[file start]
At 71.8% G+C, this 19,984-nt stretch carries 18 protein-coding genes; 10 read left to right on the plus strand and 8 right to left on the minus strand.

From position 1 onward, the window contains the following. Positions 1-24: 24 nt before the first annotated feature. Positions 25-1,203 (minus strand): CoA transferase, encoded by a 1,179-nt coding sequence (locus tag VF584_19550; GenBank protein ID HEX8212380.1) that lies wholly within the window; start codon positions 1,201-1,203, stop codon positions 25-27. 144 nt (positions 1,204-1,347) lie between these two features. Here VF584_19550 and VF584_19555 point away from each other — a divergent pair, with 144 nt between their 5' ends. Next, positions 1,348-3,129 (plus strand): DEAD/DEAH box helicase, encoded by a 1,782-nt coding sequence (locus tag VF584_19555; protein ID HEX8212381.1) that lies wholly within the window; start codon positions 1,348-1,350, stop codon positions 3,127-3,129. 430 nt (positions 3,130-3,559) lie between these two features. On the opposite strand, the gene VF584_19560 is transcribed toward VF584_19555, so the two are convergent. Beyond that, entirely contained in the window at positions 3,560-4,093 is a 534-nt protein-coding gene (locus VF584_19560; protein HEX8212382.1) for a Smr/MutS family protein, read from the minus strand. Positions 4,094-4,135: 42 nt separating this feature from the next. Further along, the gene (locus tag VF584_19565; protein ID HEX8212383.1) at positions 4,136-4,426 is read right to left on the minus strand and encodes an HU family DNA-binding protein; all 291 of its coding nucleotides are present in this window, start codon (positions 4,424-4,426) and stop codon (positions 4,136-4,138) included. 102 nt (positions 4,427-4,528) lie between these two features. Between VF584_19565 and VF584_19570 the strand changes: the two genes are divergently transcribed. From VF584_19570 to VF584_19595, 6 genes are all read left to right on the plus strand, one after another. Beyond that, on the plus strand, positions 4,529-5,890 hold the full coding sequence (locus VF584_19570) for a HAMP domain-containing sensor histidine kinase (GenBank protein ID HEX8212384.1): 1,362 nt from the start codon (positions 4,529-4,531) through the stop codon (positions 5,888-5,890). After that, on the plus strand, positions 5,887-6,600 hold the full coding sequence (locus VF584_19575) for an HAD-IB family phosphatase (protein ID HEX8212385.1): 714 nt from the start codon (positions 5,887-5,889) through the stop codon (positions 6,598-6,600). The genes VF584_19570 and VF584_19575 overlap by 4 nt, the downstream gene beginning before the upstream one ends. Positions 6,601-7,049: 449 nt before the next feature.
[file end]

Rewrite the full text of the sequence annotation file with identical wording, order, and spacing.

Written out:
At 71.8% G+C, this 19,984-nt stretch carries 18 protein-coding genes; 10 read left to right on the plus strand and 8 right to left on the minus strand.

From position 1 onward, the window contains the following. Positions 1-24: 24 nt before the first annotated feature. Positions 25-1,203 (minus strand): CoA transferase, encoded by a 1,179-nt coding sequence (locus tag VF584_19550; GenBank protein ID HEX8212380.1) that lies wholly within the window; start codon positions 1,201-1,203, stop codon positions 25-27. 144 nt (positions 1,204-1,347) lie between these two features. Here VF584_19550 and VF584_19555 point away from each other — a divergent pair, with 144 nt between their 5' ends. Next, positions 1,348-3,129 (plus strand): DEAD/DEAH box helicase, encoded by a 1,782-nt coding sequence (locus tag VF584_19555; protein ID HEX8212381.1) that lies wholly within the window; start codon positions 1,348-1,350, stop codon positions 3,127-3,129. 430 nt (positions 3,130-3,559) lie between these two features. On the opposite strand, the gene VF584_19560 is transcribed toward VF584_19555, so the two are convergent. Beyond that, entirely contained in the window at positions 3,560-4,093 is a 534-nt protein-coding gene (locus VF584_19560; protein HEX8212382.1) for a Smr/MutS family protein, read from the minus strand. Positions 4,094-4,135: 42 nt separating this feature from the next. Further along, the gene (locus tag VF584_19565; protein ID HEX8212383.1) at positions 4,136-4,426 is read right to left on the minus strand and encodes an HU family DNA-binding protein; all 291 of its coding nucleotides are present in this window, start codon (positions 4,424-4,426) and stop codon (positions 4,136-4,138) included. 102 nt (positions 4,427-4,528) lie between these two features. Between VF584_19565 and VF584_19570 the strand changes: the two genes are divergently transcribed. From VF584_19570 to VF584_19595, 6 genes are all read left to right on the plus strand, one after another. Beyond that, on the plus strand, positions 4,529-5,890 hold the full coding sequence (locus VF584_19570) for a HAMP domain-containing sensor histidine kinase (GenBank protein ID HEX8212384.1): 1,362 nt from the start codon (positions 4,529-4,531) through the stop codon (positions 5,888-5,890). After that, on the plus strand, positions 5,887-6,600 hold the full coding sequence (locus VF584_19575) for an HAD-IB family phosphatase (protein ID HEX8212385.1): 714 nt from the start codon (positions 5,887-5,889) through the stop codon (positions 6,598-6,600). The genes VF584_19570 and VF584_19575 overlap by 4 nt, the downstream gene beginning before the upstream one ends. Positions 6,601-7,049: 449 nt before the next feature.